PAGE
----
Introduction for Students

Christopher R. Friend

Writing works wonders. We use it to convey our feelings, provide instructions, influence perspectives, make and break commitments, and shape thinking. In short, writing effects change—in both the person doing the writing and whoever (or whatever) does the reading. No two people write the same way, but groups of people who work together develop certain patterns and norms in how they write, creating a style all their own. And because writing is only ever the result of thinking, it can reveal a great deal about the writer—as long as you know where and how to look.

This book will help you learn to look at writing in new ways.

You will also learn to use writing in new ways, as a set of skills that can be applied to a variety of circumstances and situations beyond just writing essays for teachers. You already know how to do this because you send text messages to friends and family, and those never sound like classroom essays. This existing understanding of writing as flexible and situational comes in handy and helps the material you’ll work with in this class make more sense and feel more practical.

The Challenge Ahead

Keep thinking about your existing understanding of writing as you read this book. Much of what’s inside will challenge your assumptions and make the process of writing seem much more complex than you thought, but that also means you’ll better understand the details of writing that make you a more effective writer, no matter what you want to write. This book, like the class that’s using it, has been designed to help you apply new and complex ideas to a familiar process. Along the way, the process of writing might not always feel as familiar as you expect. But that’s normal. An unfamiliar view of writing means you’re re-thinking your assumptions and piecing together your ideas.

Along the way, this book will help you. It was written by students studying this material for the first time, just like you. Because the authors are students who themselves struggled to re-think their ideas about writing, they understand the complexities and trouble spots, and they know what they needed to figure out in order for the material to make sense to them. Their perspective should feel familiar to you, and the ways they explain the material should make more immediate sense than the way someone sounds after they’ve studied this material for years. The goal is to make this book practical, approachable, and helpful—written by students for students.

The Strategies Involved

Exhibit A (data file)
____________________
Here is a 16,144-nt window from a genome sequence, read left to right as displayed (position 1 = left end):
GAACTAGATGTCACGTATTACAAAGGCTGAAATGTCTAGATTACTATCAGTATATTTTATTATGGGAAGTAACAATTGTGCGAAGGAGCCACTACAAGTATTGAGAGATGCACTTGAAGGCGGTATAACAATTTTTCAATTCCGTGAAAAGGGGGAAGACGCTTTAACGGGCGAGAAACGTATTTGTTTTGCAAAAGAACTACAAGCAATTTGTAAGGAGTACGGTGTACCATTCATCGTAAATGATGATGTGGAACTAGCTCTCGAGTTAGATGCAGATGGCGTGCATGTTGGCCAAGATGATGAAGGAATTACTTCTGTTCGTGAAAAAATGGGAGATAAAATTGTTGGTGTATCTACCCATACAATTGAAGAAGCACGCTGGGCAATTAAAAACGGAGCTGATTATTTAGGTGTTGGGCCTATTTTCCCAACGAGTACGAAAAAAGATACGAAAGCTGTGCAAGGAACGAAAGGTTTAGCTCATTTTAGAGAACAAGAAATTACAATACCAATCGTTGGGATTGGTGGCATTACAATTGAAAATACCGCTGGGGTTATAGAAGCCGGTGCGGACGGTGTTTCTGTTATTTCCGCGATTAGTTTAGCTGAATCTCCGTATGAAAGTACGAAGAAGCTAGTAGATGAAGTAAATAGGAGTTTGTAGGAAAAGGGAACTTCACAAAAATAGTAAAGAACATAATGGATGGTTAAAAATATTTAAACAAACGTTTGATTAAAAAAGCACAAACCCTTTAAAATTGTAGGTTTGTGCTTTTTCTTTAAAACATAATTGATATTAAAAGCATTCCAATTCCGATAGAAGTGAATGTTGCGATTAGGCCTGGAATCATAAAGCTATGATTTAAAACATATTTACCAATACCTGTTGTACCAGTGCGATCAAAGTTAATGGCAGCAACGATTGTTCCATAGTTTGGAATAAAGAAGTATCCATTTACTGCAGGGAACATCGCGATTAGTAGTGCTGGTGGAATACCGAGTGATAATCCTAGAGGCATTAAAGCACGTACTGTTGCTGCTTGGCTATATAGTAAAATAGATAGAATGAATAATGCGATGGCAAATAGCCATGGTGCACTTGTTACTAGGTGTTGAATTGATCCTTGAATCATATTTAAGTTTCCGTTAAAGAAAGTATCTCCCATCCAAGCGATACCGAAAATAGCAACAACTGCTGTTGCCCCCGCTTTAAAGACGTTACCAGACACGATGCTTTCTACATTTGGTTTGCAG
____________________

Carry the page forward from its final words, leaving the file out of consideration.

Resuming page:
As you work through this material, you’ll start to make connections among the concepts, terms, and chapters discussed, and you’ll develop a more complex, nuanced, and skillful understanding of writing and its uses. The assignments you’ll be asked to do in this class have been designed to help you explore the concepts from the text and apply them to the world around you, drawing on the familiar and shining light on the foreign. The main goal of your writing courses is to develop what’s known as your rhetorical flexibility—a concept that will take some time to fully unpack. For now, think of it as the ability to write appropriately in a variety of situations.

In other words, there is no one right way to write, and this book will help you understand why that’s true and how to cope with it.

There is also no one right way to use this book. It contains six parts, designed to be used across a two-course writing sequence. While the parts and chapters of this book do not need to be read in a specific order, the ideas do build on one another such that when you read a new chapter, you will likely better understand the chapters you read before. Fair warning: It will likely take time to fully understand the complex concepts in this book, so keep re-evaluating what you learn as you go and see whether new material helps you think differently about what came before.

We hope this book becomes a helpful companion as you explore writing in new ways, and that you gain a new appreciation for its power and versatility.

License

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Writing @ Saint Leo by Christopher R. Friend is licensed under a Creative Commons Attribution 4.0 International License, except where otherwise noted.

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